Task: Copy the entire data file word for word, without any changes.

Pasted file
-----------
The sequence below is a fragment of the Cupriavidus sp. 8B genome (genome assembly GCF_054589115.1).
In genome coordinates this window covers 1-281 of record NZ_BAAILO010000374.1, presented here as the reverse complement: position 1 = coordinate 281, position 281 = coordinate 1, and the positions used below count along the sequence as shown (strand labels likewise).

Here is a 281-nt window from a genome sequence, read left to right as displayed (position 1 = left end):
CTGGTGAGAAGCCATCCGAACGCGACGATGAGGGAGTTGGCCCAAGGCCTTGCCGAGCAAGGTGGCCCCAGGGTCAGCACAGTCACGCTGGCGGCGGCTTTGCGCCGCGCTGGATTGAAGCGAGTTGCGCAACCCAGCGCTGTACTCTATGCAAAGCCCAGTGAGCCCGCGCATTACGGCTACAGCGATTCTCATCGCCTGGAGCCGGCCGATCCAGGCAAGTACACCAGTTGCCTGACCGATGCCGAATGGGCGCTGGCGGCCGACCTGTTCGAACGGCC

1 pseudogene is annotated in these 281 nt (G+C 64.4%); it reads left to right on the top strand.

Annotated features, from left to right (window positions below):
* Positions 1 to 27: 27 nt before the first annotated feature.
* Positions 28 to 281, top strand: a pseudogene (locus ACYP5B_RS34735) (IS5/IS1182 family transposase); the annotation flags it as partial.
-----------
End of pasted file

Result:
The sequence below is a fragment of the Cupriavidus sp. 8B genome (genome assembly GCF_054589115.1).
In genome coordinates this window covers 1-281 of record NZ_BAAILO010000374.1, presented here as the reverse complement: position 1 = coordinate 281, position 281 = coordinate 1, and the positions used below count along the sequence as shown (strand labels likewise).

Here is a 281-nt window from a genome sequence, read left to right as displayed (position 1 = left end):
CTGGTGAGAAGCCATCCGAACGCGACGATGAGGGAGTTGGCCCAAGGCCTTGCCGAGCAAGGTGGCCCCAGGGTCAGCACAGTCACGCTGGCGGCGGCTTTGCGCCGCGCTGGATTGAAGCGAGTTGCGCAACCCAGCGCTGTACTCTATGCAAAGCCCAGTGAGCCCGCGCATTACGGCTACAGCGATTCTCATCGCCTGGAGCCGGCCGATCCAGGCAAGTACACCAGTTGCCTGACCGATGCCGAATGGGCGCTGGCGGCCGACCTGTTCGAACGGCC

1 pseudogene is annotated in these 281 nt (G+C 64.4%); it reads left to right on the top strand.

Annotated features, from left to right (window positions below):
* Positions 1 to 27: 27 nt before the first annotated feature.
* Positions 28 to 281, top strand: a pseudogene (locus ACYP5B_RS34735) (IS5/IS1182 family transposase); the annotation flags it as partial.